The contrast within the clarinet repertoire is enormous between the vivid development in the first half of the 20th century and the absence of Jewish themes in the second half of the Soviet Union. Clarinet music with Jewish themes from Russian-born composers continued to be composed, to a certain extent, in emigration. One such example is Joseph Dorfman, who emigrated in the 1970s from Odessa to Israel. His trio for clarinet, cello and piano Five Images after Marc Chagall bears a strong, almost programmatic content related to Jewish culture and traditional music. 


Some Clarinet Compositions with Jewish Themes 
As mentioned in Chapter three, Aleksandr Krein composed the first clarinet works of the “New Jewish school” (see below), the Esquisses Hébraïques No.1 and No.2 (1909–1910). Many composers of the “New Jewish School” composed for the clarinet, especially in a chamber music context. Some of the compositions listed here were composed outside Russia or the Soviet Union and therefore beyond the limits of my research project. Detailed biographies of the composers and further work lists can be found in the exhaustive book on the “New Jewish School” by Jasha Nemtsov (Nemtsov 2008).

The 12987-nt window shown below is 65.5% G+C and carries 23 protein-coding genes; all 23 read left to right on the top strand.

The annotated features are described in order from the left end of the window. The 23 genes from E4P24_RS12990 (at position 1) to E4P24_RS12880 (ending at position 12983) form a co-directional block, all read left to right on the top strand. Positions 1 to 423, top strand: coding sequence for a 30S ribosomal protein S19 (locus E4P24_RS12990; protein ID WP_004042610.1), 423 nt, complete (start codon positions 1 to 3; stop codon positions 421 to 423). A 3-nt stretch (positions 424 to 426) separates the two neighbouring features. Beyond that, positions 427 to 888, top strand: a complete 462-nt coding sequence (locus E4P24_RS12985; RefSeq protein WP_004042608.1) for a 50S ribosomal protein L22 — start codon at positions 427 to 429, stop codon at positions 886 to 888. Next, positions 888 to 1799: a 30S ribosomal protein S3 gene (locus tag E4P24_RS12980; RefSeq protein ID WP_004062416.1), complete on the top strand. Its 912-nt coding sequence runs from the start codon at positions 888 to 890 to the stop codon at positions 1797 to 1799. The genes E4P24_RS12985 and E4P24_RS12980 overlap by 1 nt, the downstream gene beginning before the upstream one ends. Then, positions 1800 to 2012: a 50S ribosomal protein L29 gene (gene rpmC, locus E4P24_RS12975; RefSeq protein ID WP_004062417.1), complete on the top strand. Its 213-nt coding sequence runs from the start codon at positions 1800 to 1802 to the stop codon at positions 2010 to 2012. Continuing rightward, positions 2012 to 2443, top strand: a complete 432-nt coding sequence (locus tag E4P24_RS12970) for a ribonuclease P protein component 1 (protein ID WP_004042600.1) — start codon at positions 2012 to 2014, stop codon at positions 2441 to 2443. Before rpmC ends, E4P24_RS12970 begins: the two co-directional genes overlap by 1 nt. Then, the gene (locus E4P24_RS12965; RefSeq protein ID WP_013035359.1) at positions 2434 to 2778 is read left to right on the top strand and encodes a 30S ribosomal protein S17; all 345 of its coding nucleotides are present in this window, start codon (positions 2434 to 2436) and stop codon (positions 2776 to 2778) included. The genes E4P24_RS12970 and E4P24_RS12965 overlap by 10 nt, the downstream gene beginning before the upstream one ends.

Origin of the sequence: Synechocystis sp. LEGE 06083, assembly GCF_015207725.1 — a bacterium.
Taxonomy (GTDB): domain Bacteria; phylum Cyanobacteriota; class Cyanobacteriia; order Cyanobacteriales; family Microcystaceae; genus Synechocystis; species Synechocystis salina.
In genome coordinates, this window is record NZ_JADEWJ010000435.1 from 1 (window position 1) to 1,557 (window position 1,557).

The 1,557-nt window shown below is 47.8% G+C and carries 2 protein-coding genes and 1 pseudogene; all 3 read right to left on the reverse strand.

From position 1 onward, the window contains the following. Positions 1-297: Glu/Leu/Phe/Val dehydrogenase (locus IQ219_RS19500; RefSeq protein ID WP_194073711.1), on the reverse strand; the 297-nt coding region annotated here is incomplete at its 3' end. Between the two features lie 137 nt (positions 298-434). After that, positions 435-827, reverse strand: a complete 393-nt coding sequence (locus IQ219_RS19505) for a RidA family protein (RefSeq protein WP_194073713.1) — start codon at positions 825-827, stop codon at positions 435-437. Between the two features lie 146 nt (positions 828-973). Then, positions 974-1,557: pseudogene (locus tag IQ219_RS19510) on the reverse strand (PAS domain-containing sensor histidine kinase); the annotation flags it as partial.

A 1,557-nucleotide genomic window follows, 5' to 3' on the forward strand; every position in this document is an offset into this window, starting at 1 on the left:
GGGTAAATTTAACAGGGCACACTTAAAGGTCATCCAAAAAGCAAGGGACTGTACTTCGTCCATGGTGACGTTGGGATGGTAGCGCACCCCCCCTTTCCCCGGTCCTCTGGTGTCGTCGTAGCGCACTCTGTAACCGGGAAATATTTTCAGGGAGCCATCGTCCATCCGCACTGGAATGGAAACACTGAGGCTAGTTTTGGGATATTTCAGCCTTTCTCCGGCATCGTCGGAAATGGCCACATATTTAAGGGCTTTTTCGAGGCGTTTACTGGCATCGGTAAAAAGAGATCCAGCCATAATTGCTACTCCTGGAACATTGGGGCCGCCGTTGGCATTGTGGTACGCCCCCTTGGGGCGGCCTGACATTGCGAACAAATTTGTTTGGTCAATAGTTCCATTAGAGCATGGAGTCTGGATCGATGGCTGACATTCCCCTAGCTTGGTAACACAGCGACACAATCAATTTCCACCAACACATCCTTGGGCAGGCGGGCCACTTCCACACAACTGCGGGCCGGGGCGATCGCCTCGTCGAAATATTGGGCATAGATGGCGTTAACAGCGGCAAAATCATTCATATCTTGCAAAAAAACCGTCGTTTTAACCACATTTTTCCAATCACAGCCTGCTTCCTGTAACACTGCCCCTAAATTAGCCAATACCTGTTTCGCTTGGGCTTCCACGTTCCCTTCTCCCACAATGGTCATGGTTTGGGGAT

The woodwind quintet Mosche der Schuster op.8 (published 1917) by Solomon Rozowsky (1878–1962) is one of the early works for clarinet. Joseph Achron (1886–1943) composed the Children´s Suite op.57 (1925) for clarinet, string quartet and piano. Sher op.42 (1917) was originally composed for violin and piano, but arranged for clarinet, string quartet and piano by Bellison. The Sextet op. 73 (1938) was written for woodwind quintet and trumpet. Israel Brandmann (1901–1992) composed Variations on a popular theme (Hör nur du schejn meidele) for clarinet and piano, dedicated to Bellison (published 1935). Julius Chajes (1910–1985) dedicated the Israeli (Hebrew / Palestenian) Suite for clarinet, string quartet and piano to Bellison, too. Julius Engel (1868–1927), a main founding member of the New Jewish School, composed the Suite Hadibuk op.35, Aus dem jüdischen Leben (published 1926) for clarinet, string quartet, double bass (ad lib) and percussion. Bellison arranged some parts for clarinet and piano and some for clarinet, string quartet and piano. Jakov Vainberg (1879–1956) composed the Suite Aus jüdischem Leben for clarinet, 3 violins, viola, cello, double bass and piano, and Bellison arranged it for clarinet and piano. Lesser-known and unpublished works with clarinet are Na Volyne (Volakhs) op.56 (1938) for clarinet and string quartet, and the Three Pieces op.60 for clarinet, violin, cello and piano by Mikhail Gnesin (1883–1957).  Lev Zeitlin (1884–1930) composed Scene and Hasidic Dance for clarinet and string quartet.  The clarinet works with Jewish Themes by Veprik, Stillman, Weinberg, Senderey, Dorfman and Grigory Krein are discussed in more detail later in this chapter. The son of Grigory Krein, Julian Krein (1913–1996), composed a Sonata for clarinet and piano and several chamber music works with the clarinet, but with no Jewish themes, they are hence not taken into this chapter.